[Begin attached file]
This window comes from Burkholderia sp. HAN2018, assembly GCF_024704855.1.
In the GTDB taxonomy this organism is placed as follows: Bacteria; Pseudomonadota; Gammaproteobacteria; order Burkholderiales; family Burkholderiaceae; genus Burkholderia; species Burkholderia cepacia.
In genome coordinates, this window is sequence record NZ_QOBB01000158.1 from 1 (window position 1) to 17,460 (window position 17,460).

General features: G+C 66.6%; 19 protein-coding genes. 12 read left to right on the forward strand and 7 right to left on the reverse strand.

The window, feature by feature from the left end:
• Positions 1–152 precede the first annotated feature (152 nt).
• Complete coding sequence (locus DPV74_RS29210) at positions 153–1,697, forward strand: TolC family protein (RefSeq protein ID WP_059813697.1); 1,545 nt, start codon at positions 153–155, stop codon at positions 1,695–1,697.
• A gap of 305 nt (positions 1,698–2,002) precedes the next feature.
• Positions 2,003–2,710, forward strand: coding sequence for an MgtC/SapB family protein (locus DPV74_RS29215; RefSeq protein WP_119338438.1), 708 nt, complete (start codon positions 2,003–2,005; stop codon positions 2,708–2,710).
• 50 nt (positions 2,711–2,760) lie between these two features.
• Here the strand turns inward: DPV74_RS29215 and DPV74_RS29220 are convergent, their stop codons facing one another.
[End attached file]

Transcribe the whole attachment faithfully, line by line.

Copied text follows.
This window comes from Burkholderia sp. HAN2018, assembly GCF_024704855.1.
In the GTDB taxonomy this organism is placed as follows: Bacteria; Pseudomonadota; Gammaproteobacteria; order Burkholderiales; family Burkholderiaceae; genus Burkholderia; species Burkholderia cepacia.
In genome coordinates, this window is sequence record NZ_QOBB01000158.1 from 1 (window position 1) to 17,460 (window position 17,460).

General features: G+C 66.6%; 19 protein-coding genes. 12 read left to right on the forward strand and 7 right to left on the reverse strand.

The window, feature by feature from the left end:
• Positions 1–152 precede the first annotated feature (152 nt).
• Complete coding sequence (locus DPV74_RS29210) at positions 153–1,697, forward strand: TolC family protein (RefSeq protein ID WP_059813697.1); 1,545 nt, start codon at positions 153–155, stop codon at positions 1,695–1,697.
• A gap of 305 nt (positions 1,698–2,002) precedes the next feature.
• Positions 2,003–2,710, forward strand: coding sequence for an MgtC/SapB family protein (locus DPV74_RS29215; RefSeq protein WP_119338438.1), 708 nt, complete (start codon positions 2,003–2,005; stop codon positions 2,708–2,710).
• 50 nt (positions 2,711–2,760) lie between these two features.
• Here the strand turns inward: DPV74_RS29215 and DPV74_RS29220 are convergent, their stop codons facing one another.